An important feature of post-modern questioning of deep-seated values was the revival of 1930s Hollywood glamour. Just as Wolfe observed the customizers' identification with streamlining, so glamour was revived and celebrated in fine art, interior decoration and fashion. Its revival also informed the development of post-modern architectural criticism. Just as the traditional structures and personalities of the world's most powerful film industry had disintegrated and were superseded by a younger, independent clutch of film-makers, so the Hollywood of the past was reconstructed as a self-conscious parody of glamour. For example, the boutique Biba, established as a mail-order company in 1963, recreated the luxury and glamour of pre-war department store shopping and Hollywood film stars (Figure 48). At the time when Andy Warhol produced the Marilyn Monroe and Elvis Presley screenprint series, Barbara Hulanicki created a dark and mysterious environment with fake leopard-skin seats and moderne styling. The clothes Biba produced also drew on the dress of 1930s Hollywood stars. Cream silk, bias-cut dresses, feather boas, ankle-strapped shoes, turbans, double-breasted suits for men with matching trilbies, wide ties, two-tone shoes, dark, vamp eye make-up all revived the 1930s look. Biba moved into the Derry and Toms department store building in 1973. This huge shop on Kensington Church Street, complete with roof garden, was originally designed by Bernard George in moderne style and had opened in 1933. Since its glamorous heyday it had been neglected, and was acquired by Biba in the romantic hope of reviving its past ambience. A total of £5 million was lavished on the project, which was co-ordinated by the firm of Whitmore-Thomas with help from the John Grasemark Film design studio. There were glamorous Hollywood touches: for example in the Mistress Room fake leopard skin was used to decorate storage boxes, cushions and the chaise longue. Other fashion designers also drew on the inspiration of camp Hollywood in Britain, including Ossie Clark, with heavy crêpe, floor-length clinging dresses. Ken Russell, the British film director, in 1971 made The Boy Friend, which featured the model Twiggy in 1930s revival Hollywood glamour against the backdrop of Busby Berkeley routines. The revival of classical Hollywood glamour was also evident in popular music of the 1970s, with British bands like Roxy Music and T-Rex manipulating the images of male and female stars. Bryan Ferry the lounge lizard slicked his hair back with brylcreem and wore fake leopard skin, while Marc Bolan wore black eye make-up, feather boas and satin. This revival also affected aspects of mainstream interior decoration, including floor-coverings, with an advertisement for Nairn Cushion-floor from House and Garden September 1977 announcing 'Our floors say something about you.' On one side of the double-page spread is a Victorian revival bathroom with draped curtains, claw-footed bath with brass fittings and heavy, oak furniture. The copy for this image reads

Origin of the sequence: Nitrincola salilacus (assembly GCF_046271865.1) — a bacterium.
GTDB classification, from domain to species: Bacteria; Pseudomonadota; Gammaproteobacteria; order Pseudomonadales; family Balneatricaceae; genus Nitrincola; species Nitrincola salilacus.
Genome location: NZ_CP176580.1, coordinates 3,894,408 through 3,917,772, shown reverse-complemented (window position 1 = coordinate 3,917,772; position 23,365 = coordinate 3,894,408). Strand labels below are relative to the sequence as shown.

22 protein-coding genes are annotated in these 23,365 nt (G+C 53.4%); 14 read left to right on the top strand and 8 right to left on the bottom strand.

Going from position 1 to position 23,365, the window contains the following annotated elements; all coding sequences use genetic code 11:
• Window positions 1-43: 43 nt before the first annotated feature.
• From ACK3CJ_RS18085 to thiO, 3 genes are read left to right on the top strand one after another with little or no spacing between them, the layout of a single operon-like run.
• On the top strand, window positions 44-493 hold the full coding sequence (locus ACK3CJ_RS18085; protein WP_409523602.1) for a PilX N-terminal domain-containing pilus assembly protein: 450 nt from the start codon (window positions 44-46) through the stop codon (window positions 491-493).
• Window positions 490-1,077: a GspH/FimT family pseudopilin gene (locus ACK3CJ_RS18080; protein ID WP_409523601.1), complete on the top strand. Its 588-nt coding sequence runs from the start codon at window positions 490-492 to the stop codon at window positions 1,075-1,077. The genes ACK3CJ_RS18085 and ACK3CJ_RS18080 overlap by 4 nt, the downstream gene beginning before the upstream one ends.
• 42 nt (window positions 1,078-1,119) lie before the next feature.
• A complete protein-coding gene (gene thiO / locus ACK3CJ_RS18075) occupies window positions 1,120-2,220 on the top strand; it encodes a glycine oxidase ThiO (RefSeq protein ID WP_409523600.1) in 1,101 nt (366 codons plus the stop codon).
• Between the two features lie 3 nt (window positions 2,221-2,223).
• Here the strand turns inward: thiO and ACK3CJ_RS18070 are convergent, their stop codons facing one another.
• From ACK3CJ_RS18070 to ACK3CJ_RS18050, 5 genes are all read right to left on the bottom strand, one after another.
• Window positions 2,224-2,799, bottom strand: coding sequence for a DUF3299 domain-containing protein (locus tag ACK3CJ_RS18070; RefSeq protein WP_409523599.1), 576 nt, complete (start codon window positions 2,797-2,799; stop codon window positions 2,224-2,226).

TO VIEW THIS FIGURE PLEASE REFER TO THE PRINTED EDITION
'I'd like to have a maid to look after me.' Juxtaposed with this on the opposite page is a glamorous, 1930s revival bathroom adorned with the quote 'I wish I were a Hollywood film star' (p. 187). This bathroom features a sunken bath, a sweeping staircase with moderne handrail, a mirrored sink unit and rising sun mirrors (Figure 49). The range of revivalist styles on offer affords a characteristic example of post-modern plundering of the past.
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